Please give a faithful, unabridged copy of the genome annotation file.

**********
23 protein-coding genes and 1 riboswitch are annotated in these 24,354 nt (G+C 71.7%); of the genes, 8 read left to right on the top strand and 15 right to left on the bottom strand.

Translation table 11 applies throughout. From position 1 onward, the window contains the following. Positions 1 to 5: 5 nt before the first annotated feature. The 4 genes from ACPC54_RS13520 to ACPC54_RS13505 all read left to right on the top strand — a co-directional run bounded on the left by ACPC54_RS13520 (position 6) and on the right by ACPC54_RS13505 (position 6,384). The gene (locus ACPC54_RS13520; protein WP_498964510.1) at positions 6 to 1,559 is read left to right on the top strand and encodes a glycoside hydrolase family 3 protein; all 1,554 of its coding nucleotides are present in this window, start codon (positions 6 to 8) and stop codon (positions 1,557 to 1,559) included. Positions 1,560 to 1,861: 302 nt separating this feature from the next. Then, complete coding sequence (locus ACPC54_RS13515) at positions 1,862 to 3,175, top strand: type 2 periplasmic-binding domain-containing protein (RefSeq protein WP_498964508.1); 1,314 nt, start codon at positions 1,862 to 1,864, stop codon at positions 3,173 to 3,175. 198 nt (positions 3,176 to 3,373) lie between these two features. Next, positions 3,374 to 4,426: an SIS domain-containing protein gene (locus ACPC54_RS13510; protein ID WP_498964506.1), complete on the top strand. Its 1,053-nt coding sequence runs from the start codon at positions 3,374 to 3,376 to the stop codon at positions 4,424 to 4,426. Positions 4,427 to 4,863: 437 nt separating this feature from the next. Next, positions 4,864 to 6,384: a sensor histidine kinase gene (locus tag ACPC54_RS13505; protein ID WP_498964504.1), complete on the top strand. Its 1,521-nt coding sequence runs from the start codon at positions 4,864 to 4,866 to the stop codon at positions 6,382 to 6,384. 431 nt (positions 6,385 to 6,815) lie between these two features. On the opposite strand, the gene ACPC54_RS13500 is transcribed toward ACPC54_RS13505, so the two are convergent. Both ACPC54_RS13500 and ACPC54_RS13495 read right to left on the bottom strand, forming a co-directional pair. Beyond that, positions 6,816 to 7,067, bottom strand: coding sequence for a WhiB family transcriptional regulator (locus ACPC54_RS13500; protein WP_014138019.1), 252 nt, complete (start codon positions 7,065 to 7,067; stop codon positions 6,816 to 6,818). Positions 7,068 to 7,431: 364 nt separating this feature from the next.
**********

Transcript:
23 protein-coding genes and 1 riboswitch are annotated in these 24,354 nt (G+C 71.7%); of the genes, 8 read left to right on the top strand and 15 right to left on the bottom strand.

Translation table 11 applies throughout. From position 1 onward, the window contains the following. Positions 1 to 5: 5 nt before the first annotated feature. The 4 genes from ACPC54_RS13520 to ACPC54_RS13505 all read left to right on the top strand — a co-directional run bounded on the left by ACPC54_RS13520 (position 6) and on the right by ACPC54_RS13505 (position 6,384). The gene (locus ACPC54_RS13520; protein WP_498964510.1) at positions 6 to 1,559 is read left to right on the top strand and encodes a glycoside hydrolase family 3 protein; all 1,554 of its coding nucleotides are present in this window, start codon (positions 6 to 8) and stop codon (positions 1,557 to 1,559) included. Positions 1,560 to 1,861: 302 nt separating this feature from the next. Then, complete coding sequence (locus ACPC54_RS13515) at positions 1,862 to 3,175, top strand: type 2 periplasmic-binding domain-containing protein (RefSeq protein WP_498964508.1); 1,314 nt, start codon at positions 1,862 to 1,864, stop codon at positions 3,173 to 3,175. 198 nt (positions 3,176 to 3,373) lie between these two features. Next, positions 3,374 to 4,426: an SIS domain-containing protein gene (locus ACPC54_RS13510; protein ID WP_498964506.1), complete on the top strand. Its 1,053-nt coding sequence runs from the start codon at positions 3,374 to 3,376 to the stop codon at positions 4,424 to 4,426. Positions 4,427 to 4,863: 437 nt separating this feature from the next. Next, positions 4,864 to 6,384: a sensor histidine kinase gene (locus tag ACPC54_RS13505; protein ID WP_498964504.1), complete on the top strand. Its 1,521-nt coding sequence runs from the start codon at positions 4,864 to 4,866 to the stop codon at positions 6,382 to 6,384. 431 nt (positions 6,385 to 6,815) lie between these two features. On the opposite strand, the gene ACPC54_RS13500 is transcribed toward ACPC54_RS13505, so the two are convergent. Both ACPC54_RS13500 and ACPC54_RS13495 read right to left on the bottom strand, forming a co-directional pair. Beyond that, positions 6,816 to 7,067, bottom strand: coding sequence for a WhiB family transcriptional regulator (locus ACPC54_RS13500; protein WP_014138019.1), 252 nt, complete (start codon positions 7,065 to 7,067; stop codon positions 6,816 to 6,818). Positions 7,068 to 7,431: 364 nt separating this feature from the next.